On the city’s affluent Westside, Marie Elena Rigo, an executive coach, and her husband, a senior vice president at a commercial lender, have kept their two children in a public charter school in the district. But they have supplemented their schooling by paying $1,000 a month per child to enroll them in a learning pod, where three educators help 15 children in person with their school work.
Ms. Rigo said she, too, had felt lost “playing the role of teacher.” Her son has missed so many fourth-grade assignments and seemed so depressed, she said, that they have hired a therapist for him, another $1,000-per-month investment. Her first-grade daughter, she said, seems to have lost ground in reading.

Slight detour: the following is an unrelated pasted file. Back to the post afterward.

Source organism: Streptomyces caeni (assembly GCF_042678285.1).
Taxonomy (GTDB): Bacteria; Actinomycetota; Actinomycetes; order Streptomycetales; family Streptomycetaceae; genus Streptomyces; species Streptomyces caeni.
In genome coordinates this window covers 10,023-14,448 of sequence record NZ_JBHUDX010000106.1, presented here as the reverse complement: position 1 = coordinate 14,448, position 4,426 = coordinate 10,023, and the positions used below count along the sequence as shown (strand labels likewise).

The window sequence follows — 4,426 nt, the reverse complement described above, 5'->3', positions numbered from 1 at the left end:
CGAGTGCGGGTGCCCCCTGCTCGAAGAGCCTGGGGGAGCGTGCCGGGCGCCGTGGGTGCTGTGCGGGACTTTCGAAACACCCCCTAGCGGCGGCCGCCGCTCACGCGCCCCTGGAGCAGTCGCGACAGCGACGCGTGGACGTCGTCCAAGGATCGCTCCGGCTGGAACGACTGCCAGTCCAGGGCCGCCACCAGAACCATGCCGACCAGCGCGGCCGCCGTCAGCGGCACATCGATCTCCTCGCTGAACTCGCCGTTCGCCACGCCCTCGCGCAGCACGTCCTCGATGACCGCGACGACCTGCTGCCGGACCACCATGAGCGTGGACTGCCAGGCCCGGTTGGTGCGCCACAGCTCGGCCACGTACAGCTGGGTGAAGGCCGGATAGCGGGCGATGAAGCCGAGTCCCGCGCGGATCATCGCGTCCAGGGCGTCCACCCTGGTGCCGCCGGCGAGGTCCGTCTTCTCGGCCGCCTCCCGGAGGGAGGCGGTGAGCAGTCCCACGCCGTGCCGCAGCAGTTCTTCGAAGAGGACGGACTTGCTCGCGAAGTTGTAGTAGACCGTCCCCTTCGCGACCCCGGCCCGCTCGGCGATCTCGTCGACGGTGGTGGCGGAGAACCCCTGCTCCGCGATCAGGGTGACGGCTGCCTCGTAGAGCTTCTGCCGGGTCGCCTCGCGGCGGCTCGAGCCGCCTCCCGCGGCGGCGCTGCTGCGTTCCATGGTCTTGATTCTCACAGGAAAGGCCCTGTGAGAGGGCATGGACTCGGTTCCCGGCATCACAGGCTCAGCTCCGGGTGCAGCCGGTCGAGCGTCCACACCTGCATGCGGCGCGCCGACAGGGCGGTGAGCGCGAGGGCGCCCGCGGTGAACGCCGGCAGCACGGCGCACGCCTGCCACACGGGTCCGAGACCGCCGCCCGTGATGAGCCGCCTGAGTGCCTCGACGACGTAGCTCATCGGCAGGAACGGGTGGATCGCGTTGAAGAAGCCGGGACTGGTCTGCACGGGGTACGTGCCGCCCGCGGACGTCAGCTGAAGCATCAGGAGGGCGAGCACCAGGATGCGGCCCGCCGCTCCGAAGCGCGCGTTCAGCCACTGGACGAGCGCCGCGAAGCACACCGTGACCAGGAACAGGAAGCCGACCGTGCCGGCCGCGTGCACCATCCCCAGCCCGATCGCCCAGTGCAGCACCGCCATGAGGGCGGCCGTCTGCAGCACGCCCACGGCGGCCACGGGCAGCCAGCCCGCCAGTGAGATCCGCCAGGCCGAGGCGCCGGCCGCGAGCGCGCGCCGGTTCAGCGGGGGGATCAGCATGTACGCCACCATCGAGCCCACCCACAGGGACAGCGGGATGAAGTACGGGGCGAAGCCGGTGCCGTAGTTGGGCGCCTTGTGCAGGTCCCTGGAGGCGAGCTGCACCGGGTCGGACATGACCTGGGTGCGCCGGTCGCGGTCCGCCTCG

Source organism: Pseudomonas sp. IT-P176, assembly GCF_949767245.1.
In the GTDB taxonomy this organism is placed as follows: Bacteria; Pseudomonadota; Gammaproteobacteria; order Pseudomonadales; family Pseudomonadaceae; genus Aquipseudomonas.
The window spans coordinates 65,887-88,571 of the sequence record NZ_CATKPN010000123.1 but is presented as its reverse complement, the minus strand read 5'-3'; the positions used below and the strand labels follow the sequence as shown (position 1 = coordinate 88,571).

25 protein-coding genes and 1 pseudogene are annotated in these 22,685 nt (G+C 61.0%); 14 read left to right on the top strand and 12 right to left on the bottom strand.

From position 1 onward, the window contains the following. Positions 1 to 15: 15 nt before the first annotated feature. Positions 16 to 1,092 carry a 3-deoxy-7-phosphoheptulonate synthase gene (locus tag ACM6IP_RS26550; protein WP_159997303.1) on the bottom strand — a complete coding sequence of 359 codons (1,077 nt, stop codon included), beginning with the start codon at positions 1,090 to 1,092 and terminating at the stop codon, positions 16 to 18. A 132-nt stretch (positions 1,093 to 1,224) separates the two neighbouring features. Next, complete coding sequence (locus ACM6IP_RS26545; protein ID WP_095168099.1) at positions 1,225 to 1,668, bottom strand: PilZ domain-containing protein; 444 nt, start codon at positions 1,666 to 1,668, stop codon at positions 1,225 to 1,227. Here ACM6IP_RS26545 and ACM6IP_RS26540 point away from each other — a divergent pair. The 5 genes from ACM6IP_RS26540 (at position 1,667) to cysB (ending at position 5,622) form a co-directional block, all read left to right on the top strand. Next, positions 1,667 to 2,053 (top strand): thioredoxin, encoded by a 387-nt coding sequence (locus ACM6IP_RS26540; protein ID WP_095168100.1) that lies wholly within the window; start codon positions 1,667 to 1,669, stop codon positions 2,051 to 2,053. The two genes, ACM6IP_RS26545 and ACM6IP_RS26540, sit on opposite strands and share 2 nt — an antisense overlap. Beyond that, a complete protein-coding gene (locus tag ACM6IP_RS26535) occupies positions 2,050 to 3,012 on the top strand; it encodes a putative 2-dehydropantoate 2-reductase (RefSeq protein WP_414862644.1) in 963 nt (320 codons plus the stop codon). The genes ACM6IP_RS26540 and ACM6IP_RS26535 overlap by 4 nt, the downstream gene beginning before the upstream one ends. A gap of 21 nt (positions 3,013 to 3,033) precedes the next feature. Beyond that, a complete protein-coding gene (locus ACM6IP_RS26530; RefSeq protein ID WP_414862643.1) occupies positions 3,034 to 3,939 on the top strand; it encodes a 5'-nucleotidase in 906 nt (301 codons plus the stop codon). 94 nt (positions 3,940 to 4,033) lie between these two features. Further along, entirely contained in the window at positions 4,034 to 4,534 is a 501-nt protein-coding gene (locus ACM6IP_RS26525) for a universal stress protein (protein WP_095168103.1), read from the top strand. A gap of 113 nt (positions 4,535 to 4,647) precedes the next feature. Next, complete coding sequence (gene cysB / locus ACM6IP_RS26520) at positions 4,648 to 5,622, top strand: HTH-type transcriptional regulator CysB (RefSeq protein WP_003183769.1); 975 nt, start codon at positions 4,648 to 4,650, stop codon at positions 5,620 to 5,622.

Each day, she said, brings a fresh war over screen time — laptops, phones, television. “I’m watching this show on Netflix, ‘Miraculous’,” said her first grader, Alexa, over Zoom, giggling in her mother’s home office as she cuddled Vanilla, a service bunny from the learning pod that she had brought home for the weekend. “I’m watching it over and over and over and over!”
Ms. Rigo said she had recently joined a parent group demanding that classrooms open. “It’s been so divisive,” she said. “If you want to send your kids back to class, you’re looked at as a bully trying to hurt teachers.”
Shamael’s father, Kahllid Al-Alim, a local activist and city employee, said he disliked the divisiveness, too, but as a member of Local 18 of the International Brotherhood of Electrical Workers, he felt bound to stand in solidarity with U.T.L.A.
“When they’re ready to go back and they say everything has been met, I will definitely send my children back,” he said. “But not right now.”